Interviewing is not easy, and the job hunt landscape can be tough to maneuver. Below are a few tips to help you best capitalize on the limited time you have as a candidate to convince someone to hire you.
- Lack of passion/definitiveness for career choice doesn’t look good. Even if you don’t have your heart 110% set on a certain realm of PR or subject matter, don’t be so forthcoming about it. I know it sounds deceptive, but with an eloquent and well thought-out answer to the question “why PR?” you cannot (and shouldn’t) be faulted for not screaming from the mountaintop: “I will only work in healthcare PR! I love it so much!” PR offers a wide variety of opportunities and subject matters. No one can fault you for diving into fashion PR and then realizing it’s not a good fit for you. Get experience and find out what fits you best. That takes time. But while figuring out that passion, craft a solid response for when you are asked about your career choice and goals.
- Assuming you got the job. This personally just rubs me the wrong way. I received a thank you email from a candidate once saying “I look forward to working with you.” Hold the phone. Did you mean “I look forward to the opportunity to work together?” No matter how well you think the job interview went, you didn’t land it until an offer letter is in-hand.
- Lack of eye contact and confidence. PR success tends to favor those with confidence. If you don’t have what it takes to be forthright and confident in your delivery during an interview, what would lead me to believe you would be in the position?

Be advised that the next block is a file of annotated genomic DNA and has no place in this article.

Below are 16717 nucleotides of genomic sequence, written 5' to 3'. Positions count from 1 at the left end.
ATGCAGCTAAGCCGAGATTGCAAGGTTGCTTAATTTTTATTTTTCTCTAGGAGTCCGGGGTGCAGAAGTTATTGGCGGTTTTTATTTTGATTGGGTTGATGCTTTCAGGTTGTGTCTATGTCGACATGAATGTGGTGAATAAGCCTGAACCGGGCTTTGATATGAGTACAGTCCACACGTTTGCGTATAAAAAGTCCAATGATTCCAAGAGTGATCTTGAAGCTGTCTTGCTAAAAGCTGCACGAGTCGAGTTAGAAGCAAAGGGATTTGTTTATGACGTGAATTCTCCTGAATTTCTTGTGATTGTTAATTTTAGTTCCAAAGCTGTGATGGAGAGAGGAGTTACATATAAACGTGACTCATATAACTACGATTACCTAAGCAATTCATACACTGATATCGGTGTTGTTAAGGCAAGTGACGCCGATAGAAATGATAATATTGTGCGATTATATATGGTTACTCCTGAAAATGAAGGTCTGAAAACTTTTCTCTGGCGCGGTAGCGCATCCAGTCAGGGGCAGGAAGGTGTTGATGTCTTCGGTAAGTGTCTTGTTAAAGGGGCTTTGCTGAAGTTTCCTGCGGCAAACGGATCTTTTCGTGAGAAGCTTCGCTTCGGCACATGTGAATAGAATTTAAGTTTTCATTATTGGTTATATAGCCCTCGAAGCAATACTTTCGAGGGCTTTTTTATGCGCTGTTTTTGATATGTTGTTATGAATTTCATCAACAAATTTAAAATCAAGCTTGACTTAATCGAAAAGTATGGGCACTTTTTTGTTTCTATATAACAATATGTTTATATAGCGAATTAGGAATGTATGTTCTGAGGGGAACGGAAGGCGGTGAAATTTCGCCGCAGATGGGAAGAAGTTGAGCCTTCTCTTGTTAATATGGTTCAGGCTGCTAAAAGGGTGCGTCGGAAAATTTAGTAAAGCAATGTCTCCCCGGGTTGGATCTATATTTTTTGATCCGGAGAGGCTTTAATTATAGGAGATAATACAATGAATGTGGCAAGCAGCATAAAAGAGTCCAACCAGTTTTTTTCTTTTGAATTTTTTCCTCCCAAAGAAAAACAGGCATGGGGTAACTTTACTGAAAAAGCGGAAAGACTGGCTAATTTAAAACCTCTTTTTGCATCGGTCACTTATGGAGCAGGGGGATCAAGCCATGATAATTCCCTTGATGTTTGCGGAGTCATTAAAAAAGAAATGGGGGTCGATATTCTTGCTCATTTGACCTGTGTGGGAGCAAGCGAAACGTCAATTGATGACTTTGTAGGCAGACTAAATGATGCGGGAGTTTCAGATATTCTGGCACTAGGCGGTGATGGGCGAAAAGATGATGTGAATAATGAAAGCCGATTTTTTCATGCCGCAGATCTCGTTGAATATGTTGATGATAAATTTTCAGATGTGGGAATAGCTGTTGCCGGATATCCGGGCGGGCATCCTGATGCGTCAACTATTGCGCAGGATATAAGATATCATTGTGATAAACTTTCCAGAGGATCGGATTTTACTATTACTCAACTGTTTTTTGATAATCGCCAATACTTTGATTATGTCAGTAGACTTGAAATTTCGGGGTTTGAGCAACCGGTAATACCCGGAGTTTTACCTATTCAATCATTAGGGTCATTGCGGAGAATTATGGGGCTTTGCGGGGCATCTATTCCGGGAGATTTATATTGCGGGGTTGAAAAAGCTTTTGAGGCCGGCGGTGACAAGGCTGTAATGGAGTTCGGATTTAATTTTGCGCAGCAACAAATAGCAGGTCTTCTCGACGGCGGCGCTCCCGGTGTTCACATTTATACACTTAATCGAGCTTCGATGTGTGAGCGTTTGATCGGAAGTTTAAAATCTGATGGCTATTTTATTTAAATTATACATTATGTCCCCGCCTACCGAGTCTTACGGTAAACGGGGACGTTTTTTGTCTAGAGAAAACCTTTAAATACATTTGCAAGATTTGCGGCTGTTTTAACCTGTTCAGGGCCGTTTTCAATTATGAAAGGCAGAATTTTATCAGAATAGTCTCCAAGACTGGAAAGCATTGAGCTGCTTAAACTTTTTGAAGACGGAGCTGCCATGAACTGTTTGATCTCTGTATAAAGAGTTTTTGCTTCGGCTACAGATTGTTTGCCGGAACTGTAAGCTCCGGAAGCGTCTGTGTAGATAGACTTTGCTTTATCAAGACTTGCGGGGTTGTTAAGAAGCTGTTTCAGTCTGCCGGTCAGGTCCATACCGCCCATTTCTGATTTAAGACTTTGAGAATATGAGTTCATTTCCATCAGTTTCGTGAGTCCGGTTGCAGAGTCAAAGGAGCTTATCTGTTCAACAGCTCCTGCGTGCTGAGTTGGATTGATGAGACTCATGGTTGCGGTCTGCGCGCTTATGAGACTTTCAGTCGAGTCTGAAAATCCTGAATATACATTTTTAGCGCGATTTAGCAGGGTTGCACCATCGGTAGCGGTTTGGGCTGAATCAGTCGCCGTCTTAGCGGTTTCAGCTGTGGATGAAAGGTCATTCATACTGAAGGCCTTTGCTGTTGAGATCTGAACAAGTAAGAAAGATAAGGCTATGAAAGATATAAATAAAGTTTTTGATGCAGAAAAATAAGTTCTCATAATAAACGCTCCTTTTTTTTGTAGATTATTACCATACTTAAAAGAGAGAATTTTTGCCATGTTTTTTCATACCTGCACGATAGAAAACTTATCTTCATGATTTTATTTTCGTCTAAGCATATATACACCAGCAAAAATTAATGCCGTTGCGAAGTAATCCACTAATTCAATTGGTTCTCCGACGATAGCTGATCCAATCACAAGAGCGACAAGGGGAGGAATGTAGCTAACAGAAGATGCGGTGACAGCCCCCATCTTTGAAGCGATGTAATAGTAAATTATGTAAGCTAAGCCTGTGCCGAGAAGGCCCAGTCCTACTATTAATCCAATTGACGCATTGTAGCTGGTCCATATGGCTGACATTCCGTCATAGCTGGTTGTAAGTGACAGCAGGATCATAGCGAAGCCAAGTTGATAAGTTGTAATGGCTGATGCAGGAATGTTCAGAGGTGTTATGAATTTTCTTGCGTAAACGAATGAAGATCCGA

- Ask questions. I love it when candidates ask prepared questions peppered with spontaneous ones related to the conversations during the interview. Asking both types of questions shows you’re prepared and able to think on the fly.
- Be organized with your work samples. I interviewed a candidate that produced his writing and media placement samples in a haphazard and messy fashion sprawled out on the conference table. I didn’t know where to look. I bluntly asked the candidate about his organizational skills as I was skeptical. Get a nice folder for you resume and samples. Clip papers in a binder if that’s necessary to keep you organized when sharing your work.
As always, I’d love to hear your best practices and tips for a great interview. There’s always more to learn. Hope these tips are helpful! Thanks to my colleagues Sourav, Kate and Brittny for their input on these tips as well.